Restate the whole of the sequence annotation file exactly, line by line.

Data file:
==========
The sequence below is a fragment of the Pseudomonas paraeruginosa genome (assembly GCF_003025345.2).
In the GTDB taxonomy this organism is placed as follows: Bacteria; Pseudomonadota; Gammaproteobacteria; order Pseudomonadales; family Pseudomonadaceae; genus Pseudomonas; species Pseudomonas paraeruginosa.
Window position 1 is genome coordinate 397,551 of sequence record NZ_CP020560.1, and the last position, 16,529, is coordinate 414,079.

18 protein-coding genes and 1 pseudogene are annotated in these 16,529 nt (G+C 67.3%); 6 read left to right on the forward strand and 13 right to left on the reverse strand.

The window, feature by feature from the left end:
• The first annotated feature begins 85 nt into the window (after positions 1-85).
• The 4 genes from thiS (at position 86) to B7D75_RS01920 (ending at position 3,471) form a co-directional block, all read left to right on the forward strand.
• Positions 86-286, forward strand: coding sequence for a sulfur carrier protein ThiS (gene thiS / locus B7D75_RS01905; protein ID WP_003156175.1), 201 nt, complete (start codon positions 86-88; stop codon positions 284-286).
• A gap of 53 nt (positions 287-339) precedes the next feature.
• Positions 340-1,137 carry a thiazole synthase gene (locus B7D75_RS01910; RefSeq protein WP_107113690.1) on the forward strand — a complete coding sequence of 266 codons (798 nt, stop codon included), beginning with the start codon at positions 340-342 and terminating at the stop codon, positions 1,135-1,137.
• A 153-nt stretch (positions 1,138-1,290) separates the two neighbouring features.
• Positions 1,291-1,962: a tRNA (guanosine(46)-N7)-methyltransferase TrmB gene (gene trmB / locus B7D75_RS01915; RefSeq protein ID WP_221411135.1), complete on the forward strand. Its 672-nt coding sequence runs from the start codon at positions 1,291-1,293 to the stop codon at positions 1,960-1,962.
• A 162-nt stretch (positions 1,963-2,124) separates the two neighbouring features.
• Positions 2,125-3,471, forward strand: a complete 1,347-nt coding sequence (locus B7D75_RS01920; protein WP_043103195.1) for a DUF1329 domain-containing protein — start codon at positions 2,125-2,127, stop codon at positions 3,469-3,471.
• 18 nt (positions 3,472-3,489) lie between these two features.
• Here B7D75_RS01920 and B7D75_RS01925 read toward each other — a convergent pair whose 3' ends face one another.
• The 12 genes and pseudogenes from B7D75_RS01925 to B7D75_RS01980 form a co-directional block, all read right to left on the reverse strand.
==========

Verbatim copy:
The sequence below is a fragment of the Pseudomonas paraeruginosa genome (assembly GCF_003025345.2).
In the GTDB taxonomy this organism is placed as follows: Bacteria; Pseudomonadota; Gammaproteobacteria; order Pseudomonadales; family Pseudomonadaceae; genus Pseudomonas; species Pseudomonas paraeruginosa.
Window position 1 is genome coordinate 397,551 of sequence record NZ_CP020560.1, and the last position, 16,529, is coordinate 414,079.

18 protein-coding genes and 1 pseudogene are annotated in these 16,529 nt (G+C 67.3%); 6 read left to right on the forward strand and 13 right to left on the reverse strand.

The window, feature by feature from the left end:
• The first annotated feature begins 85 nt into the window (after positions 1-85).
• The 4 genes from thiS (at position 86) to B7D75_RS01920 (ending at position 3,471) form a co-directional block, all read left to right on the forward strand.
• Positions 86-286, forward strand: coding sequence for a sulfur carrier protein ThiS (gene thiS / locus B7D75_RS01905; protein ID WP_003156175.1), 201 nt, complete (start codon positions 86-88; stop codon positions 284-286).
• A gap of 53 nt (positions 287-339) precedes the next feature.
• Positions 340-1,137 carry a thiazole synthase gene (locus B7D75_RS01910; RefSeq protein WP_107113690.1) on the forward strand — a complete coding sequence of 266 codons (798 nt, stop codon included), beginning with the start codon at positions 340-342 and terminating at the stop codon, positions 1,135-1,137.
• A 153-nt stretch (positions 1,138-1,290) separates the two neighbouring features.
• Positions 1,291-1,962: a tRNA (guanosine(46)-N7)-methyltransferase TrmB gene (gene trmB / locus B7D75_RS01915; RefSeq protein ID WP_221411135.1), complete on the forward strand. Its 672-nt coding sequence runs from the start codon at positions 1,291-1,293 to the stop codon at positions 1,960-1,962.
• A 162-nt stretch (positions 1,963-2,124) separates the two neighbouring features.
• Positions 2,125-3,471, forward strand: a complete 1,347-nt coding sequence (locus B7D75_RS01920; protein WP_043103195.1) for a DUF1329 domain-containing protein — start codon at positions 2,125-2,127, stop codon at positions 3,469-3,471.
• 18 nt (positions 3,472-3,489) lie between these two features.
• Here B7D75_RS01920 and B7D75_RS01925 read toward each other — a convergent pair whose 3' ends face one another.
• The 12 genes and pseudogenes from B7D75_RS01925 to B7D75_RS01980 form a co-directional block, all read right to left on the reverse strand.